Don’t Trash Tennessee
Great story about litter in Tennessee, “Don’t Trash Tennessee” (May 2019). How could we instill self pride in our state … maybe in the schools, when the younger students are very impressionable? (I realize you have a couple of programs now, but this would be much more.) Teachers would encourage students, daily or even weekly, who, in turn, would say something when their parents/guardians start to “toss something” out the vehicle window. “We want to keep our state pretty and clean. Please don’t do that.” Instead, encourage them to take the trash home and dispose of it properly. Even using a trash can at a gas station is great. This could be a very positive addition to their curriculum, something to feel good about. So my idea is to make these young students responsible teens and young adults. When they grow up, it will not be cool to throw trash out the window, but it will be cool to take it with you to dispose of later. They would encourage their friends and family. Let’s all work together to keep Tennessee beautiful.
— Nancy Lucas, Shady Valley
Moving back East, we chose Williamson County due to its proximity to Nashville and the mountains.
The following are my early impressions: 1. You can drive while texting — ouch! I’m an insurance guy; 2. You can drive while holding the phone to your ear; 3. Directional signals on a car appear to be optional and extra cost; 4. If you’re making a left turn, you pull to the right and make the turn (same with the reverse on a right turn); 5. After the turn, you slow down (why, I have no clue).
BUT, the biggie is that if you have trash, just toss it out the window. It doesn’t matter where you are, just do it. In my humble opinion, Tennessee highways have far more litter than those outside New York City, Philadelphia, Detroit and D.C. Why? It’s such a beautiful state. So, I would like to say to those who throw their trash out and litter: “Bless your heart.”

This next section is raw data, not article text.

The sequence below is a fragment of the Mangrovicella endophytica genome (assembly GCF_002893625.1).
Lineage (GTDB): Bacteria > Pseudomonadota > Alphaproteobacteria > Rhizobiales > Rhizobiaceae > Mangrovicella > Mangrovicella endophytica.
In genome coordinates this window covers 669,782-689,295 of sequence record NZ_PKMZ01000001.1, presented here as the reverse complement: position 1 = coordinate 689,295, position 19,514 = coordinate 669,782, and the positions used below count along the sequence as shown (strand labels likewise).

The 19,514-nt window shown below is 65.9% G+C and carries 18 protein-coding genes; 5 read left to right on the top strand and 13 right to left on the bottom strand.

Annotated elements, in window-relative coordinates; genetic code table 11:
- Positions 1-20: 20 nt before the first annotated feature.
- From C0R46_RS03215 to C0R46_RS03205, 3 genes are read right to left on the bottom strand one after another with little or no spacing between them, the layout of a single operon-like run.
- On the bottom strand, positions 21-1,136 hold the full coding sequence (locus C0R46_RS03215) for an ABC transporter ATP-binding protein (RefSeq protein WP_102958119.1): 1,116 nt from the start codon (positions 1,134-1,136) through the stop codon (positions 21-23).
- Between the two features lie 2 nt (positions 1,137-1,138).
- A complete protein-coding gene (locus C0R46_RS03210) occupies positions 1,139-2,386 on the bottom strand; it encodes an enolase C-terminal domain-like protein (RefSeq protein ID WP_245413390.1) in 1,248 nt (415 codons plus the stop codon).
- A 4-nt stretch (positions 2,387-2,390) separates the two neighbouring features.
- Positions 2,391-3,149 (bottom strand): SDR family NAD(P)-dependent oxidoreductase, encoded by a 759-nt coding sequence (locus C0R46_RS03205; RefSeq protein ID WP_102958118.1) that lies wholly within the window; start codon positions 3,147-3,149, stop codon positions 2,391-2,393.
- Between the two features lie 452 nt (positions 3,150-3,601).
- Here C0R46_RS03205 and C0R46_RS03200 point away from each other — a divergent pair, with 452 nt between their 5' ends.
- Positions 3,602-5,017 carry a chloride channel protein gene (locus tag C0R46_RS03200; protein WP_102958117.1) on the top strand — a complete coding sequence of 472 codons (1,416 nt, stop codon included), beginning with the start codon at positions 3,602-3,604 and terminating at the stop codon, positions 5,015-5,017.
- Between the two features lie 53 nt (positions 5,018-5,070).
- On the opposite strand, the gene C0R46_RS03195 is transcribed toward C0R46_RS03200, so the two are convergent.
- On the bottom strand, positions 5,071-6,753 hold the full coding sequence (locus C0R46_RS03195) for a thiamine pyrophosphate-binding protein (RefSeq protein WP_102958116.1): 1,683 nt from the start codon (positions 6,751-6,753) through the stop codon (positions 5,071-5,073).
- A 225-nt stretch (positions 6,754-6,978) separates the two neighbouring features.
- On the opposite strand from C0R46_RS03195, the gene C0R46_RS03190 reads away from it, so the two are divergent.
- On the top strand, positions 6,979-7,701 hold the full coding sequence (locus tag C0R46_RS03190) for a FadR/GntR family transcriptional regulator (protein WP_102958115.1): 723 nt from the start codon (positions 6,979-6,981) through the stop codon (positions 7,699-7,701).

P.S. Keep up the good work on the magazine. I truly enjoy it.
— Bob Callard, Franklin
Hello. Can you please sign me up to get this magazine? I didn’t see where I could subscribe? Thanks so much!
— Melody Hassan, Murfreesboro
The Tennessee Magazine is available to members of Tennessee’s electric cooperatives as part of the membership fee. If you are not a member of an electric cooperative, you can sign still become a subscriber. The cost is $15 for one year or $30 for three years. Please see the form on page 35 or check our website and choose a subscription at tnmagazine.org/shop.
Santa Fe is the Place to Be
I am a Middle Tennessee Electric member living in Mt. Juliet, and, not being a native Tennessean, I look forward each month to reading your magazine from cover-to-cover.
Last August, my daughter, Martha, and two of her friends biked the whole length of the (Natchez) Trace and the return to Nashville, traveling 940 miles in one week! A few of those miles were spent sightseeing in places like Santa Fe, meeting people like Mr. Fry.
Delighted with this month’s story, she, again, rode her bike to Santa Fe to have Mr. Fry autograph his picture in your article! In the attached photo (below), Marti is the one sitting.
Keep up your good work with more colorful and insightful articles about the wonderful state of Tennessee!
Ron Bell: We enjoy looking for the flag each month. Some months are easier than others to find but we also like the challenge of finding the others that are well hidden.
— Thelma Hayes, Munford
Editor’s note: Thank you very much.
— Ron Bell, designer, flag-hider
I need some help. I will be teaching a homeschool tutorial starting in August on Tennessee history. I am familiar with your excellent articles and was wondering if you can point books, magazines, etc., that would help me design the best classroom experience possible. Thank you in advance.
— Shaun Crowell, Spring Hill
Editor’s note: Our History Guy, Bill Carey, produces several history booklets for schools across the state. To learn more, go to www.tnhistoryforkids.org and click on “Booklets” or “Order.”
They do not accept credit cards yet but do accept checks and purchase orders from organized public and private schools. It only takes about two or three days for our booklets to arrive.